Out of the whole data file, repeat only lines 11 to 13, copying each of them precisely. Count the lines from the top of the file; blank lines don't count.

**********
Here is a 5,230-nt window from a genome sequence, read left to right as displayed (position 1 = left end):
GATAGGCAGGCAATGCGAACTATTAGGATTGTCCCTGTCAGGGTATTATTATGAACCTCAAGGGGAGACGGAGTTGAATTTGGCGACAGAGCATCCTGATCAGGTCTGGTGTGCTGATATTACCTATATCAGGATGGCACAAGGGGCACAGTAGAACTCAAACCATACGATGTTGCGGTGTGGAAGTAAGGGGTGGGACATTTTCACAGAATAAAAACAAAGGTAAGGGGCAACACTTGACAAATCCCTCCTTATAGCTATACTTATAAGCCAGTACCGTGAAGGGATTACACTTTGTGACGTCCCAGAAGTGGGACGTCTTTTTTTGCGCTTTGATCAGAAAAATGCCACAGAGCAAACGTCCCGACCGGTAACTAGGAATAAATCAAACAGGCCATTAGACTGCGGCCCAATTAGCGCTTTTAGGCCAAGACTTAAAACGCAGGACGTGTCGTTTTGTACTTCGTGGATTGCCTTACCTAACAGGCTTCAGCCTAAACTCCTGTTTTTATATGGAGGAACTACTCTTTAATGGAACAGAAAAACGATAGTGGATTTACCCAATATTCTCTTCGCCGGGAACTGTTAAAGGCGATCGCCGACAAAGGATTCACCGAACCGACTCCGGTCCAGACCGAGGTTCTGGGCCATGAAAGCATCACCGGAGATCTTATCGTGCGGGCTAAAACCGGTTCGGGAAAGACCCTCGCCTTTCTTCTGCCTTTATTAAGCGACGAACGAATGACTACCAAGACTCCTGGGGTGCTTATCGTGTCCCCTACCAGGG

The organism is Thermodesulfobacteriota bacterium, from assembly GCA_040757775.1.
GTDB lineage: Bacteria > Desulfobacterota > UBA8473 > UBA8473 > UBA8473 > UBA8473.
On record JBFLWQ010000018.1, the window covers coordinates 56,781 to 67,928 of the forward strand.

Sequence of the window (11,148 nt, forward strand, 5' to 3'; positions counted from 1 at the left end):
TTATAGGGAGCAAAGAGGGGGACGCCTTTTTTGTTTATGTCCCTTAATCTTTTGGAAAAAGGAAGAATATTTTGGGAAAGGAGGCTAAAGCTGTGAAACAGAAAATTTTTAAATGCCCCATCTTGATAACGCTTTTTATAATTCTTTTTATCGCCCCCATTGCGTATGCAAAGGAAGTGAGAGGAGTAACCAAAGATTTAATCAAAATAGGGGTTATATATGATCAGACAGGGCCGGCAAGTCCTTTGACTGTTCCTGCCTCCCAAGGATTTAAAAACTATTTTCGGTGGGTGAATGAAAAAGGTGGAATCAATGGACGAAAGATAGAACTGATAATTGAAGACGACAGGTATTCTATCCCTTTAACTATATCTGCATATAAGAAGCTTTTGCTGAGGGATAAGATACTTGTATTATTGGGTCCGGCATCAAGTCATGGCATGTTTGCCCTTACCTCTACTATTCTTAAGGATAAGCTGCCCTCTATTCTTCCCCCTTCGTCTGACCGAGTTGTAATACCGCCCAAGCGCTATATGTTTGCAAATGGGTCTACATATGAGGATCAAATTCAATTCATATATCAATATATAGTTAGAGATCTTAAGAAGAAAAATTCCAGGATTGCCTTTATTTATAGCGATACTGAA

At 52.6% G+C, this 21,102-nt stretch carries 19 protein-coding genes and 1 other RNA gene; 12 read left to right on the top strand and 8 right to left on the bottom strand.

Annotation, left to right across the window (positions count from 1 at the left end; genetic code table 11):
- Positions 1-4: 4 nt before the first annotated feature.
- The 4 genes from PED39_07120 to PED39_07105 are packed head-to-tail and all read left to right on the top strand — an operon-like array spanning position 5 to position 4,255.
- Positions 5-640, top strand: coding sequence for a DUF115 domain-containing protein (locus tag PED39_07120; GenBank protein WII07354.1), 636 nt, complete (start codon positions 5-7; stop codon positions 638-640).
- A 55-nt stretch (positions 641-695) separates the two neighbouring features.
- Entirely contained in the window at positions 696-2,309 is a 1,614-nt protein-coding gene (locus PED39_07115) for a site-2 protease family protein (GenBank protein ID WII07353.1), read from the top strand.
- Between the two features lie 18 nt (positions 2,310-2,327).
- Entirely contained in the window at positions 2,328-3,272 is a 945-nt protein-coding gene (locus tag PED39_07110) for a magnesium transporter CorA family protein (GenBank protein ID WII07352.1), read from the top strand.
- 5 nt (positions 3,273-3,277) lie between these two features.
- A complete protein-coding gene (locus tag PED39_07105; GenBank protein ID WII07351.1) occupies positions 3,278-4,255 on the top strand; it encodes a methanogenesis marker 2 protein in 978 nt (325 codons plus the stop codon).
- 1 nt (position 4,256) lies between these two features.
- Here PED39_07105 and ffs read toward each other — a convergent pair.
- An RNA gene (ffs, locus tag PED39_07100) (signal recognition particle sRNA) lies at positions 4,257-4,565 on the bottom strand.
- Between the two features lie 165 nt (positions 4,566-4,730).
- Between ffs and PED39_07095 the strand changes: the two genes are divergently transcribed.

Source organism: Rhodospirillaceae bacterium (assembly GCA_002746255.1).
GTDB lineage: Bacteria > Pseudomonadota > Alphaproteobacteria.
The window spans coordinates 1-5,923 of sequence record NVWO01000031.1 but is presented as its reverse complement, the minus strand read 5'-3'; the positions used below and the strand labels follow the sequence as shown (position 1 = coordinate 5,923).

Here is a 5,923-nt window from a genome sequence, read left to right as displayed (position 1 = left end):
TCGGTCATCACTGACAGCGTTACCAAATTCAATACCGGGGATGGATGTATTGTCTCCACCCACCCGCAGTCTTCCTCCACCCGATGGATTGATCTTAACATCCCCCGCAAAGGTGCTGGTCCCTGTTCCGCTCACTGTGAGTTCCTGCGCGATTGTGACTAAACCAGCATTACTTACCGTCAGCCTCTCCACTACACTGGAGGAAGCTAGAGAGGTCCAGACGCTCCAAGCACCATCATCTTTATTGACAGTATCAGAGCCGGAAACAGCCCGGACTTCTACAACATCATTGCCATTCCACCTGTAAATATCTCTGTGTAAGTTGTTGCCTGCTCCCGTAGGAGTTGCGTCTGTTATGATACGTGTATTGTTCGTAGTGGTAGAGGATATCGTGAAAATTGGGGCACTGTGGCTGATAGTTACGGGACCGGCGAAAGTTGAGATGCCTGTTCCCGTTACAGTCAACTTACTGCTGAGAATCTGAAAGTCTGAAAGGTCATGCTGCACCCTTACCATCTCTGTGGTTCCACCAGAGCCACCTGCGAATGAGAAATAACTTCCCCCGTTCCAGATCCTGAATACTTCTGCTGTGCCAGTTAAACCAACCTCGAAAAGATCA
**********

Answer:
- The 4 genes from PED39_07120 to PED39_07105 are packed head-to-tail and all read left to right on the top strand — an operon-like array spanning position 5 to position 4,255.
- Positions 5-640, top strand: coding sequence for a DUF115 domain-containing protein (locus tag PED39_07120; GenBank protein WII07354.1), 636 nt, complete (start codon positions 5-7; stop codon positions 638-640).
- A 55-nt stretch (positions 641-695) separates the two neighbouring features.